Does Trek 4 Series sound familiar to you? It might just as well, because you may have already read our Trek 4300 review. So, who is actually Trek 4900? A better equipped version of the same series, and a doorway to the mid-level segment, or at least, a bike daring to attack it? As there are enough reasons to recommend Trek as a brand, I’ll go directly to the pros and the cons of this model.
Frame/On the track
There are no significant differences between the 4300 and 4900 frames except for decals. They benefit from the same quality you’d expect from a premium brand, with careful welding, quality paint, mounts for two water cages, small carefully crafted dropouts, and cables pulled below the top tube. The frame’s rear triangle is composed by a yoke with a single central tube, connecting the swingarm to the seat tube. This is “Trekuesq” style and as a result there is a lot of room for the tire, so you can pedal without any worry even on muddy trails.
In our case, the angles responsible for every bike’s behavior on track come in the formula of 70.5 degrees for the headtube and 73.5 for seat tube. In fact, same as for his younger sibling, the agility of Trek 4900 is diminished by the position of the highly placed handlebar. However, for the other side of story, those who appreciate a more comfortable position will be quite pleased with this position. If you want a sportier ride you just have to remove one or both spacers placed on the steerer tube and place them above the stem. Thus, you will immediately turn to a more aggressive position on the bike.
2.06 kg frame weight, an average value for its class and its high rigidity, 111 Nm / degree tell us that Trek 4900 will perform very well in corners or when changing direction. So, this bike really has some racing pedigree!
As I said above, the 4900 is an upgrade to the 4300 model in terms of specs. Drive train is composed of a Shimano SLX rear derailleur with Shadow technology (the cage works inside the plane represented by chainstay and droputs) which is capable, quiet and fast, paired with a Shimano Deore front derailleur. This is also a midrange product of the Japanese brand but it requires some extra-effort when shifting from smaller to bigger chainring. The transmission system wouldn’t be complete without a Shimano M522 crankset and quality shifting levers from the Deore range with 2 Way Release function. Overall, 3 chainrings and 10 sprockets are ready to be used and abused as you prefer.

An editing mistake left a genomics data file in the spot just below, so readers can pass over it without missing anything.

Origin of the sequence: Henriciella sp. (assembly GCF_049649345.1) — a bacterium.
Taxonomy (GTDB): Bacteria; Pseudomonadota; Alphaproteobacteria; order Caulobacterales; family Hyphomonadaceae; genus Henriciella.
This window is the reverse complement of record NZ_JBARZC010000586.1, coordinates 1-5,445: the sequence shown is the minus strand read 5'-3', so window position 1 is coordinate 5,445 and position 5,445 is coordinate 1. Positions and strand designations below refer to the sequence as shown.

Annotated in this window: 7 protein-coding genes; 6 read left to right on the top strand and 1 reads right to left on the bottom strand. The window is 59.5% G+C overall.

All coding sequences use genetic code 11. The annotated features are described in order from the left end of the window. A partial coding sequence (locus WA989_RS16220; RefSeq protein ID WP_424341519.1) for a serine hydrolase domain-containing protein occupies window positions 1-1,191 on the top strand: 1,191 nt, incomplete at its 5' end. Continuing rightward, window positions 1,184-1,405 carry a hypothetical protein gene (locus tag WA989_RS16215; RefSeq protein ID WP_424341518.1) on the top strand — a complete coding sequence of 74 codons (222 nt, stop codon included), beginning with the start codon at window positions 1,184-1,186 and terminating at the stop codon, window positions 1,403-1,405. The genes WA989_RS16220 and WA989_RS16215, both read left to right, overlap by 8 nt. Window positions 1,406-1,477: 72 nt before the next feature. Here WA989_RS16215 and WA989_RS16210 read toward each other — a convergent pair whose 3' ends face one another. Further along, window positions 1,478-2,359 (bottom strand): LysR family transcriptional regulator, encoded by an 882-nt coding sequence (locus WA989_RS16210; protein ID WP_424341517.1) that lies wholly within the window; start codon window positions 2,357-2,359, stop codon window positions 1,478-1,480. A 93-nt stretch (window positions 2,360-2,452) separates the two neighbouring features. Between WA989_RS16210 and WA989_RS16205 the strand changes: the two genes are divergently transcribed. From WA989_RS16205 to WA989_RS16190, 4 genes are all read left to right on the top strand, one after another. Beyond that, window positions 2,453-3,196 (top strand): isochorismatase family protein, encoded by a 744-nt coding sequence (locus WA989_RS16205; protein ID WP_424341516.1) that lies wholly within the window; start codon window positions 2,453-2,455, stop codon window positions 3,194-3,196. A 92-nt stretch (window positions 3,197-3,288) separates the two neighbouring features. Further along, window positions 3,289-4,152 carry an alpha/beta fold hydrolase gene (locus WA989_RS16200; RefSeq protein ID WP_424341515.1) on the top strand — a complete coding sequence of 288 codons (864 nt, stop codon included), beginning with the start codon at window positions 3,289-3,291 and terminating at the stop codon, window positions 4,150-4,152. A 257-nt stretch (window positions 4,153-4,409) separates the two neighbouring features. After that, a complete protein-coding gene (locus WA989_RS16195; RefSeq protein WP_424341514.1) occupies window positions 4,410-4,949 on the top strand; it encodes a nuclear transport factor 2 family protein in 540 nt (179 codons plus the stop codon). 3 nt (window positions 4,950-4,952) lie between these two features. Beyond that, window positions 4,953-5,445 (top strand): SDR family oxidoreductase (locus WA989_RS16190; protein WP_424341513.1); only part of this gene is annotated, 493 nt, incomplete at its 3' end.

Shimano M446 brakes are also an upgrade from the Hayes Dyno found on the Trek 4300. They have enough power on steeper descents and offer enough control if you’re able to keep cool. Both wheels are equipped with 160 Center Lock rotors and should you need extra-braking power you are free to choose a 180 mm c.
The fork comes from SR Suntour and represents a pleasant surprise on this bike. Some models, like the XCR found on this Trek 4900, are made in Taiwan, not in China, and this explains the huge quality difference between the two forks. Suntour XCR offers 100 mm of travel and a surprisingly efficient damping for a fork coming from Taiwan. Also, it manages to do this without any strange knocks on the rebound! It is also equipped with Lock-Out function, with handlebar control, however its weight does not impress. Hanging in our scale, it showed a value of 2.36 kg. Overall, an acceptable fork for this Trek, and the rider only can decide to change it for a lighter one or keep it thanks to its decent performance.
Trek 4900’s wheels weigh a total of 4.86 kg. The fast rolling tires, which actually provide poor grip, together with Shimano cup and cones hubs contribute to this increased weight. Also, acceleration is not impressive at all.
I‘d always choose the 4900, against his sibling Trek 4300. My choice is based on the first bike’s better specs, and I point again the brakes, the drive train and even the fork. Of course, I would need a bigger budget as Trek 4900’s price tag is around 700 euro. This isn’t in any case a best deal, but for this money you get a relatively light and robust frame which is a good base for your next XC bike.